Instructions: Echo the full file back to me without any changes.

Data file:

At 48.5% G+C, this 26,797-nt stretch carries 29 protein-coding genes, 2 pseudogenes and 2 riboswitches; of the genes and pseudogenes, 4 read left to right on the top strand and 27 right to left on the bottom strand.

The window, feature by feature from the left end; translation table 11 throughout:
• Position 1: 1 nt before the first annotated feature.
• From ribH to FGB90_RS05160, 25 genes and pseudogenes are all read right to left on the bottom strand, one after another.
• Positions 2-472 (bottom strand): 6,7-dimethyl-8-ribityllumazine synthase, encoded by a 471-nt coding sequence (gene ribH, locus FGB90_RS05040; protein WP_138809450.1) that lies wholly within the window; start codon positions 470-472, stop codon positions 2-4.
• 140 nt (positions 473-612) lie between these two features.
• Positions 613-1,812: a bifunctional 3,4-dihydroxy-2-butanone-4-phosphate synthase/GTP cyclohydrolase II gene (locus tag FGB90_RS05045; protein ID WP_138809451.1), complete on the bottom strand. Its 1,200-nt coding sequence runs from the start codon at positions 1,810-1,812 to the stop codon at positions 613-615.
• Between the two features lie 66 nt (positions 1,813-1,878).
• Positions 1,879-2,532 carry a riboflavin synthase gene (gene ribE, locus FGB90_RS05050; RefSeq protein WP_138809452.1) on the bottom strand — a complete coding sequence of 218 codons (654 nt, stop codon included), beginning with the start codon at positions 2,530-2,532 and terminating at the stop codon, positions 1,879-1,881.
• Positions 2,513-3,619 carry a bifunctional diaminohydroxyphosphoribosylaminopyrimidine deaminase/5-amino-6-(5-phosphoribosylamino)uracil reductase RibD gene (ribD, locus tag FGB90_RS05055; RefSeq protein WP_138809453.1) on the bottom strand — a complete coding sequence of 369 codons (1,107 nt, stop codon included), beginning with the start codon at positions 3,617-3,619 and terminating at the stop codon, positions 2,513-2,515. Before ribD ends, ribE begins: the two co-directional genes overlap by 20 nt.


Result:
At 48.5% G+C, this 26,797-nt stretch carries 29 protein-coding genes, 2 pseudogenes and 2 riboswitches; of the genes and pseudogenes, 4 read left to right on the top strand and 27 right to left on the bottom strand.

The window, feature by feature from the left end; translation table 11 throughout:
• Position 1: 1 nt before the first annotated feature.
• From ribH to FGB90_RS05160, 25 genes and pseudogenes are all read right to left on the bottom strand, one after another.
• Positions 2-472 (bottom strand): 6,7-dimethyl-8-ribityllumazine synthase, encoded by a 471-nt coding sequence (gene ribH, locus FGB90_RS05040; protein WP_138809450.1) that lies wholly within the window; start codon positions 470-472, stop codon positions 2-4.
• 140 nt (positions 473-612) lie between these two features.
• Positions 613-1,812: a bifunctional 3,4-dihydroxy-2-butanone-4-phosphate synthase/GTP cyclohydrolase II gene (locus tag FGB90_RS05045; protein ID WP_138809451.1), complete on the bottom strand. Its 1,200-nt coding sequence runs from the start codon at positions 1,810-1,812 to the stop codon at positions 613-615.
• Between the two features lie 66 nt (positions 1,813-1,878).
• Positions 1,879-2,532 carry a riboflavin synthase gene (gene ribE, locus FGB90_RS05050; RefSeq protein WP_138809452.1) on the bottom strand — a complete coding sequence of 218 codons (654 nt, stop codon included), beginning with the start codon at positions 2,530-2,532 and terminating at the stop codon, positions 1,879-1,881.
• Positions 2,513-3,619 carry a bifunctional diaminohydroxyphosphoribosylaminopyrimidine deaminase/5-amino-6-(5-phosphoribosylamino)uracil reductase RibD gene (ribD, locus tag FGB90_RS05055; RefSeq protein WP_138809453.1) on the bottom strand — a complete coding sequence of 369 codons (1,107 nt, stop codon included), beginning with the start codon at positions 3,617-3,619 and terminating at the stop codon, positions 2,513-2,515. Before ribD ends, ribE begins: the two co-directional genes overlap by 20 nt.